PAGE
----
Last month, I made a scrumptious birthday cake for myself. Unfortunately it was gone before I thought to take a photograph of it. But no worries! This month’s family birthday cake is exactly the same! Right down to the decorating. Actually, this month’s decorating may be a little less of a mess, so it’s a win-win to have forgotten to post the earlier cake.
This is my new favorite chocolate cake recipe. I think we’re exclusively a chocolate cake crowd here (although the icings vary) so I’ve tried a lot of different recipes over time. I’ve had this one for a long time (and made it a couple times many years ago), but somehow it didn’t stand out to us earlier. Maybe I’ve gotten better at baking, or maybe my substitution of hot coffee for the boiling water that’s called for makes that substantial a difference; I can’t say.
Hershey (who created the cake) has changed the recipe’s name over the years. My original print-out calls it “Hershey’s Deep Dark Chocolate Cake” but it’s currently called “Hershey’s Especially Dark Chocolate Cake” (follow link for the recipe) on the Hershey’s site. (There is a similar recipe that is otherwise identical, except that it uses natural cocoa powder rather than Special Dark.) My only change to the ingredients in the printed recipe is substituting an equal amount of freshly brewed hot (decaf) coffee for the boiling water. I also advise checking the cakes 3 – 5 minutes early and pulling them out of the oven when the cake tester still comes out with some crumbs; any longer and the cake layers won’t be as gloriously moist as they should be.
I iced the cake with a simple whipped cream… just 12 ounces of COLD heavy cream, 3 ounces of confectioner’s sugar, 1 teaspoon vanilla, and 1 1/2 teaspoons of meringue powder (my trick to stabilize whipped cream that I’m using to top cakes or pies that I expect to have on hand for a few days). I put it all in a mixing bowl and whip with my stand mixer until I’ve reached the stiff peak stage. For more on whipping cream, King Arthur Flour wrote this great post with tips and pictures.
And finally, I’d like to wish my adorable husband PJ a happy, happy birthday!! 😘🎂🎉 Let’s eat cake!!
Way back in the day, my boys took karate on Wednesday and Friday evenings, and every Friday their Shihan would ask if everyone was having pizza for dinner that night. In the beginning, we usually weren’t, but over time, more and more families began adopting the tradition, in part because it was easy and made sense, but also to avoid discussions as to why we weren’t when Shihan clearly felt we should.
It’s been many years since my guys have spent their Friday evenings in the dojo but I still think of Friday night as Pizza Night. The other night, I made my new favorite pizza dough recipe: King Arthur Flour’s The Easiest Pizza You’ll Ever Make (recipe at link). In about 3 hours, you end up with lovely to handle, chewy, elastic dough. The photo below is the dough after rising for 2 hours.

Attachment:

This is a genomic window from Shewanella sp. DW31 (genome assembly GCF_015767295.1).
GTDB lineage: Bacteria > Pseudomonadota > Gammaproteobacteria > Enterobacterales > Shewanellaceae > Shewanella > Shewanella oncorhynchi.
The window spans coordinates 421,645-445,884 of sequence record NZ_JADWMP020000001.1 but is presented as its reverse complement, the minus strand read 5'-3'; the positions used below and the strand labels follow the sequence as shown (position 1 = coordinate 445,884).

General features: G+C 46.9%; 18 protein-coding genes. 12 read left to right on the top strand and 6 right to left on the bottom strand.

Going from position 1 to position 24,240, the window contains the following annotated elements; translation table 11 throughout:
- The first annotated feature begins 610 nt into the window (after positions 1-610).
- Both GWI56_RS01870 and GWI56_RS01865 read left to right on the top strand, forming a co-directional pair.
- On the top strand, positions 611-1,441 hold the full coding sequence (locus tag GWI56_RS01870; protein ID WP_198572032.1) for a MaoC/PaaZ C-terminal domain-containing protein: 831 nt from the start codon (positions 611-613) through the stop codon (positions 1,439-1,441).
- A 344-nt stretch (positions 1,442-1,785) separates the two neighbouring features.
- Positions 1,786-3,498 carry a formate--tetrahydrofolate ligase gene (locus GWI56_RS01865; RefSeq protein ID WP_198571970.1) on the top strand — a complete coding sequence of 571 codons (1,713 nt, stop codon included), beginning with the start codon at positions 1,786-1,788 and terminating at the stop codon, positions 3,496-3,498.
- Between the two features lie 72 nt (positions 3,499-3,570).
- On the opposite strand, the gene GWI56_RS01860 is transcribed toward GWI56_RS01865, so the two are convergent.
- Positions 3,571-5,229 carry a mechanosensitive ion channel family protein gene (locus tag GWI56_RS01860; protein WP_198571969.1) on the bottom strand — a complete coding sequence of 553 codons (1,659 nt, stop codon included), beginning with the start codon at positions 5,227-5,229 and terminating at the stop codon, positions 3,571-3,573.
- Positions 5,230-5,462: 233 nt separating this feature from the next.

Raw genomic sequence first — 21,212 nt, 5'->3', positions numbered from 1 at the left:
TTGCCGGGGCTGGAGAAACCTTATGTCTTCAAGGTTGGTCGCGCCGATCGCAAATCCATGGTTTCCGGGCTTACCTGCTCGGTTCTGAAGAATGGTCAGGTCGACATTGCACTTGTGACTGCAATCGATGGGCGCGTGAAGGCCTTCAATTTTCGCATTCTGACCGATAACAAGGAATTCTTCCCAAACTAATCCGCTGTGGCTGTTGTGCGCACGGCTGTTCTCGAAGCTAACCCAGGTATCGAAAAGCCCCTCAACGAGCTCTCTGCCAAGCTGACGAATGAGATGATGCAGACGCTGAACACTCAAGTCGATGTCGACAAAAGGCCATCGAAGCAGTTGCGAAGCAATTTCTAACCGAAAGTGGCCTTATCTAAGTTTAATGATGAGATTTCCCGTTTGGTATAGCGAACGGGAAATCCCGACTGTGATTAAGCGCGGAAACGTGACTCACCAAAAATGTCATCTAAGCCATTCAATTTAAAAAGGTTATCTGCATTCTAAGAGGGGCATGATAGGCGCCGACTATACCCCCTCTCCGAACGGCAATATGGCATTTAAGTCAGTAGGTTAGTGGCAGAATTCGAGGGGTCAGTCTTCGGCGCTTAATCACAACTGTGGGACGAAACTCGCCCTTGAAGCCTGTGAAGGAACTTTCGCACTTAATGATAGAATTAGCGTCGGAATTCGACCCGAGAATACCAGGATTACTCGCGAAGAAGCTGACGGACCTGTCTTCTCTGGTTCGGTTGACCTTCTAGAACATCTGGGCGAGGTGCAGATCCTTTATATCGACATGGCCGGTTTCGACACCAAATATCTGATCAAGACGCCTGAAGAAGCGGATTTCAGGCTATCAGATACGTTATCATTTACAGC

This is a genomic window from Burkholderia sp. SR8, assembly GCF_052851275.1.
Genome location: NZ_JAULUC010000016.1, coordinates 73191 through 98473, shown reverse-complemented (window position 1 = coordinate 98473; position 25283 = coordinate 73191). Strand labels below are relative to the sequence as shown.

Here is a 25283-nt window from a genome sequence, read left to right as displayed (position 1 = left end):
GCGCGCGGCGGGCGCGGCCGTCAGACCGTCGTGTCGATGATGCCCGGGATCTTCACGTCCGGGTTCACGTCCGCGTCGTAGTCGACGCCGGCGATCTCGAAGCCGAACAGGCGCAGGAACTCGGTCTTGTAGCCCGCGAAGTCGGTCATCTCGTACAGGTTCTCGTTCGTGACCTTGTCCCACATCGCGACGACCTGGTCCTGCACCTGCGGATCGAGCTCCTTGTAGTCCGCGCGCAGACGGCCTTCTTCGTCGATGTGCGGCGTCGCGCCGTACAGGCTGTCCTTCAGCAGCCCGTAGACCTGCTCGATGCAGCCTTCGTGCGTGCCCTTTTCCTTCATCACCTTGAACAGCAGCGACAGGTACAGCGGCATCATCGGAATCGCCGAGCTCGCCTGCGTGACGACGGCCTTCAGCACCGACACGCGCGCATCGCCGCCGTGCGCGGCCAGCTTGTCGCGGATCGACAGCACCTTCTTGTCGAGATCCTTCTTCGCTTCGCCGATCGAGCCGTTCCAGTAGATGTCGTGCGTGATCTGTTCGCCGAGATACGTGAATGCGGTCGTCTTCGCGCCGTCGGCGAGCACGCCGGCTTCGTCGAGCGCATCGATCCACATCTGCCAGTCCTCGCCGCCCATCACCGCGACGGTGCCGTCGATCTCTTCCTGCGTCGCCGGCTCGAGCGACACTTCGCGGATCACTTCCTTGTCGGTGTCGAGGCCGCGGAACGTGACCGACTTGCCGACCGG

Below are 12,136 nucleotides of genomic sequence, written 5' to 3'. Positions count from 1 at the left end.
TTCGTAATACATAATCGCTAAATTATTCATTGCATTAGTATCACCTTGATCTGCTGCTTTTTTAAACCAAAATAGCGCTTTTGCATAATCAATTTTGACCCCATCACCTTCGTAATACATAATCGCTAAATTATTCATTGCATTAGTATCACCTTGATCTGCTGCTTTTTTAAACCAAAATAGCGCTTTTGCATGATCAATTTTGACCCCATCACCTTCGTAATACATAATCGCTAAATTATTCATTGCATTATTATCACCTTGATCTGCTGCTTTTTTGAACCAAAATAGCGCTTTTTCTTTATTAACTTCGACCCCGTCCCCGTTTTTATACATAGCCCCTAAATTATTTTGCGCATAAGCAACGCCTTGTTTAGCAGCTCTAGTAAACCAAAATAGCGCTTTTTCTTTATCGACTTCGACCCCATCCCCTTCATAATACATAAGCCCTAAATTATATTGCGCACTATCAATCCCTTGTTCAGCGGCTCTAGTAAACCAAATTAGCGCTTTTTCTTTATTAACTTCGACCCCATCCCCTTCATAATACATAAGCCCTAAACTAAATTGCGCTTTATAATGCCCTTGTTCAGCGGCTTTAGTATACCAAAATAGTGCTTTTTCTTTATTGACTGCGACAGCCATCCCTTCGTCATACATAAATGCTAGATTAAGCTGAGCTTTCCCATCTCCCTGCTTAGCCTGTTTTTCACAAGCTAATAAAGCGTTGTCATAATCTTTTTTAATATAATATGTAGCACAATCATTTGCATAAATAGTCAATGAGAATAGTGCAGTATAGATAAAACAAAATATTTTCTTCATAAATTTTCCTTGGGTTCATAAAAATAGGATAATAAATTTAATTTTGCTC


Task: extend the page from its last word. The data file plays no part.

The instructions say to roll out the dough, but I find it’s much easier to stretch the dough using the backs of my knuckles, letting its weight and gravity do the work. My longtime bread mentor Peter Reinhart demonstrates the technique here. This dough is elastic enough to stretch without tearing, a quality I’ve never really experienced with any other recipe. It almost makes me believe I can do the hand toss like a professional pizza maker!
I made three varieties of pizza. The first was a classic cheese pizza with mozzarella and a touch of parmesan – romano. I made another (pictured at the top of the post) which was inspired by an ingredient combo we’ve had at a number of local places. First the pizza was topped with tomato sauce, mozzarella and parmesan – romano cheeses, and prosciutto. When the pizza was almost done I threw on a couple handfuls of baby arugula and put it back in the oven for a minute to wilt. I finished the pie off with a drizzle of Trader Joe’s Balsamic Glaze. I love the flavor of the balsamic glaze but I haven’t been able to come up with very many applications for it aside from pizzas and wraps.
Finally I made one last experimental pie. Instead of tomato sauce, the base was a mixture of French dressing and Sriracha Sauce. I wanted the flavor of Sriracha without all the edge, and French dressing, in addition to being something I already had on hand in the fridge, seemed like it would be pretty compatible and not compete with the strong chile and garlic flavors. My sous chef, AKA my lovely husband, shredded some leftover Thai-style grilled chicken which had been marinated in cilantro pesto (called Gai Yang in Thai) to go on top of the bed of mozzarella (no parmesan – romano cheese on this one), along with chopped fresh cilantro and chopped peanuts. We were pretty pleased with the results but initially I thought it was lacking something I couldn’t quite identify. Maybe some sweetness? It was a fun experiment nevertheless and was awesome as cold leftovers.